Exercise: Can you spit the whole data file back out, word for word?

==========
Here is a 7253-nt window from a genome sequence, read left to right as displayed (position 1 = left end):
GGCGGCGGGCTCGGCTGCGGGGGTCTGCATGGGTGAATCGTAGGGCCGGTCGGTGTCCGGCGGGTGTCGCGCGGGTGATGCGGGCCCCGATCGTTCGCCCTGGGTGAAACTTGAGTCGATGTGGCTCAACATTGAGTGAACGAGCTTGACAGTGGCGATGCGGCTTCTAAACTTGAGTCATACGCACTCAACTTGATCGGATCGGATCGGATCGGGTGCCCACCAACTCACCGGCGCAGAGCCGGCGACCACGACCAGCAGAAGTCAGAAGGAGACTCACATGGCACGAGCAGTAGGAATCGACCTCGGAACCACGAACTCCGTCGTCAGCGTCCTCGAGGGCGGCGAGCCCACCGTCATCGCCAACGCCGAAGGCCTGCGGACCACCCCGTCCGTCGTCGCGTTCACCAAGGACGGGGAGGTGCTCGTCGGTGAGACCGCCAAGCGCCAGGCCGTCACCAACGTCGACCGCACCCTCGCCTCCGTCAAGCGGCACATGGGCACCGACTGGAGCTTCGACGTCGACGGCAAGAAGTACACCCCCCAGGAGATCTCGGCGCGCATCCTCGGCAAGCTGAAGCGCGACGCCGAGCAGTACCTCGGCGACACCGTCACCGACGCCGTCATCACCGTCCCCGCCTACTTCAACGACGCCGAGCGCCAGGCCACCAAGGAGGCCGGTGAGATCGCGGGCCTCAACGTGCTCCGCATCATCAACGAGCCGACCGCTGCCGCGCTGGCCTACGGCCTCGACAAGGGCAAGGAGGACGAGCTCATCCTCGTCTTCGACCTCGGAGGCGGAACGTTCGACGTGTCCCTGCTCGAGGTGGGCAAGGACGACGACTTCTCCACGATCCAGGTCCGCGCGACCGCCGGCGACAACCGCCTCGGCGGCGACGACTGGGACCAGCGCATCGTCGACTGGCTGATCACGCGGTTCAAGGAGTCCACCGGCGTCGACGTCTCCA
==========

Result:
Here is a 7253-nt window from a genome sequence, read left to right as displayed (position 1 = left end):
GGCGGCGGGCTCGGCTGCGGGGGTCTGCATGGGTGAATCGTAGGGCCGGTCGGTGTCCGGCGGGTGTCGCGCGGGTGATGCGGGCCCCGATCGTTCGCCCTGGGTGAAACTTGAGTCGATGTGGCTCAACATTGAGTGAACGAGCTTGACAGTGGCGATGCGGCTTCTAAACTTGAGTCATACGCACTCAACTTGATCGGATCGGATCGGATCGGGTGCCCACCAACTCACCGGCGCAGAGCCGGCGACCACGACCAGCAGAAGTCAGAAGGAGACTCACATGGCACGAGCAGTAGGAATCGACCTCGGAACCACGAACTCCGTCGTCAGCGTCCTCGAGGGCGGCGAGCCCACCGTCATCGCCAACGCCGAAGGCCTGCGGACCACCCCGTCCGTCGTCGCGTTCACCAAGGACGGGGAGGTGCTCGTCGGTGAGACCGCCAAGCGCCAGGCCGTCACCAACGTCGACCGCACCCTCGCCTCCGTCAAGCGGCACATGGGCACCGACTGGAGCTTCGACGTCGACGGCAAGAAGTACACCCCCCAGGAGATCTCGGCGCGCATCCTCGGCAAGCTGAAGCGCGACGCCGAGCAGTACCTCGGCGACACCGTCACCGACGCCGTCATCACCGTCCCCGCCTACTTCAACGACGCCGAGCGCCAGGCCACCAAGGAGGCCGGTGAGATCGCGGGCCTCAACGTGCTCCGCATCATCAACGAGCCGACCGCTGCCGCGCTGGCCTACGGCCTCGACAAGGGCAAGGAGGACGAGCTCATCCTCGTCTTCGACCTCGGAGGCGGAACGTTCGACGTGTCCCTGCTCGAGGTGGGCAAGGACGACGACTTCTCCACGATCCAGGTCCGCGCGACCGCCGGCGACAACCGCCTCGGCGGCGACGACTGGGACCAGCGCATCGTCGACTGGCTGATCACGCGGTTCAAGGAGTCCACCGGCGTCGACGTCTCCA